In 1998, L’Oreal (French) purchased Soft Sheen, a company owned and managed by African-Americans, which targeted the “ethnic” hair market. Making the move to dominate this market, L’Oreal followed up with the purchase of Carson, Inc. The resulting brand was SoftSheen-Carson.
Today, weaves are an open secret.
I didn’t catch onto weaves until the last few years. I think my ignorance ended with Oprah Winfrey and Beyonce.
I used to think most, if not all, black actresses and singers had the greatest heads of hair in the world. These women were blessed, able to withstand relaxers, heat, and constant abuse that people like me could not. I thought if one was rich, or had the right genetics, they would have hair like the woman in the picture.
Primary beneficiary: the advertisement promotes caring for your weave like real hair.
Secondary beneficiary of this magic potion: the natural / relaxed hair beneath the fake hair.
Yet, black (hair) magazines never provide good hair care advice. There will be articles coupled with this product. I can only see this leading in one direction: baldness.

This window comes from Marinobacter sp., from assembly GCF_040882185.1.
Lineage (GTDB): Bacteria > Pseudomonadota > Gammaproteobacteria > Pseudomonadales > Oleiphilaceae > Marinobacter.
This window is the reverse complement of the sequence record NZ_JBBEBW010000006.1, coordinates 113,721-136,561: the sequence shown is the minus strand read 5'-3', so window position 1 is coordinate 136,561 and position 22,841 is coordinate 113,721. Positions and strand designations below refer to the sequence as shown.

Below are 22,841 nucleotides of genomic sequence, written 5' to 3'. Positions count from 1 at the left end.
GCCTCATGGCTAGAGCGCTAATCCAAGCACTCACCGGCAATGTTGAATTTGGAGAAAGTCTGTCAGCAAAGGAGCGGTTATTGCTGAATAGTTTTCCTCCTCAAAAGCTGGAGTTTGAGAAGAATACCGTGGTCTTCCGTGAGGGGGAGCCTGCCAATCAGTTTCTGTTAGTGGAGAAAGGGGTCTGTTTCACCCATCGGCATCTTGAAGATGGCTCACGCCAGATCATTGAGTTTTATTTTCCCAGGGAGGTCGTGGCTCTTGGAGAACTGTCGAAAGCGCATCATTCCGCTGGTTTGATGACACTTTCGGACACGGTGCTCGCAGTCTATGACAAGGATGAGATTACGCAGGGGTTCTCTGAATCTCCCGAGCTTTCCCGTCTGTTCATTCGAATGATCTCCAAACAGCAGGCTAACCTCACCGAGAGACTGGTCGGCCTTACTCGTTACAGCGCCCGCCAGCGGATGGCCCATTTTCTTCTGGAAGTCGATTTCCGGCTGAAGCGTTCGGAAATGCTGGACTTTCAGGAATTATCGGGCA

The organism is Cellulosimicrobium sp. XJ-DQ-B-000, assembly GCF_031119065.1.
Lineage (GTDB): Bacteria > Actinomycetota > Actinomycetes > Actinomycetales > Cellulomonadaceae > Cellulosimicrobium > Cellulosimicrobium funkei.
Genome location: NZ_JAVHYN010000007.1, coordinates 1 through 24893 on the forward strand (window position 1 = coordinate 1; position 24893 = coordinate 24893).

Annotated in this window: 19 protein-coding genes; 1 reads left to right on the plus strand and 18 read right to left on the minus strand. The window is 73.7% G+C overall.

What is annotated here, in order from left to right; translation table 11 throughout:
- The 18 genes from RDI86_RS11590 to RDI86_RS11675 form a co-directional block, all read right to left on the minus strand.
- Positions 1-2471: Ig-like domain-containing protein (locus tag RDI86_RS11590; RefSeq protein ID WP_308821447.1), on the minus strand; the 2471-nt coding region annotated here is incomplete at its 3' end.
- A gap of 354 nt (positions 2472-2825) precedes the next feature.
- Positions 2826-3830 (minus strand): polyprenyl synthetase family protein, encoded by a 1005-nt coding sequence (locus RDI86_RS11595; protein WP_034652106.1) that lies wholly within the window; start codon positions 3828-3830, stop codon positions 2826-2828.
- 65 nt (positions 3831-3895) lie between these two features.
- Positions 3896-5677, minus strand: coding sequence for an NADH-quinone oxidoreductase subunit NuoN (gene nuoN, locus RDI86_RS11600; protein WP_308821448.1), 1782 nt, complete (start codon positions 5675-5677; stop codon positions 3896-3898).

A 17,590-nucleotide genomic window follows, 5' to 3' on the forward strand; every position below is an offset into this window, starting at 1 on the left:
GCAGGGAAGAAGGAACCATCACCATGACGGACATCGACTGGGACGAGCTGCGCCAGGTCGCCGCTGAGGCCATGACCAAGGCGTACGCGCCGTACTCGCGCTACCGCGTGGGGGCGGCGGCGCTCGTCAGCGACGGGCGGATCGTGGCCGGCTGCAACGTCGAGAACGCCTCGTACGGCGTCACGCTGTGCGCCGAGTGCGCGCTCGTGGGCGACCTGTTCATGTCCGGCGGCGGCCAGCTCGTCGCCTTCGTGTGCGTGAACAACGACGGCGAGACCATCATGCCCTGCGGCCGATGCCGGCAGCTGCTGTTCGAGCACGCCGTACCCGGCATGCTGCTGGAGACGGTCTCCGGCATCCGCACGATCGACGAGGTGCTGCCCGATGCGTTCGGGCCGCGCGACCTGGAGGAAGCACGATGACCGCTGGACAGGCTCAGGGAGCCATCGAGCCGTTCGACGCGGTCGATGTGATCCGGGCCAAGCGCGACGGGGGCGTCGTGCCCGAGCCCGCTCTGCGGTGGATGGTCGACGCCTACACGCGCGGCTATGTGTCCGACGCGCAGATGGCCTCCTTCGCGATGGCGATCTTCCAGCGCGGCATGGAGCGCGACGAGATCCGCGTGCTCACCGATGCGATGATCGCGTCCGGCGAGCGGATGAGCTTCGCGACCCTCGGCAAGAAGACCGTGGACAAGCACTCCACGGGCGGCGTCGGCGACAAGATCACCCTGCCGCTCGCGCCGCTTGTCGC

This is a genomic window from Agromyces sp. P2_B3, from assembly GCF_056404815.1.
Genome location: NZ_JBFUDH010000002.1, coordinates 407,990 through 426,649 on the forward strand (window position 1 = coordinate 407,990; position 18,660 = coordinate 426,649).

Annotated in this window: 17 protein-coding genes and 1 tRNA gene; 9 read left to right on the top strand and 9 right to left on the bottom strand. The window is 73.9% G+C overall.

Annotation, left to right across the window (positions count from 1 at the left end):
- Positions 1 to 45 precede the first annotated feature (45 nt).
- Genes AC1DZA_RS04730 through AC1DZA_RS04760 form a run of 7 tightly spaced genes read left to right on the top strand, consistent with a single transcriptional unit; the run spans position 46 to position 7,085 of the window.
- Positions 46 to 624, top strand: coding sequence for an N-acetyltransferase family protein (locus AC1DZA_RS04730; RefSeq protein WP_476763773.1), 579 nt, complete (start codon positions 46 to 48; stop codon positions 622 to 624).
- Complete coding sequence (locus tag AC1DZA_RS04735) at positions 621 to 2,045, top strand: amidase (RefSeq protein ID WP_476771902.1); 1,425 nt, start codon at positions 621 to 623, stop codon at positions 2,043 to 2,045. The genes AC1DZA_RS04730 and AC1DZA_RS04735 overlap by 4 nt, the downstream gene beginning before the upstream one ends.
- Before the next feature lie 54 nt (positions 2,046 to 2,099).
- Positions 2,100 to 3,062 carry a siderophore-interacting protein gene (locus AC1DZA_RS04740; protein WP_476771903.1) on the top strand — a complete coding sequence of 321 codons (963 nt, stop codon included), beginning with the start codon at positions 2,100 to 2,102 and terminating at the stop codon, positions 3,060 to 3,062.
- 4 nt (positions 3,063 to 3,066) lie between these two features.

The advertisement builds on the fantasy that caring for the weave is tantamount to taking care of the real thing. No, it is not. Natural / relaxed hair, and the scalp, require tender loving care. A weave only allows one to neglect them – compounding the problems it hides.
Hot Enough for You?
As of this writing, it is 94 Fahrenheit degrees outside. I’m thinking: could I wear that thick and heavy thing in this heat? No. I’d be scratching my scalp off. My own hair makes me hot enough. Right now I’m sporting bantu knots to stay cool.
I can’t blame clever business people. They realize if some black women never want to show their own hair, they can convince them that synthetic material, or human hair, can be treated better.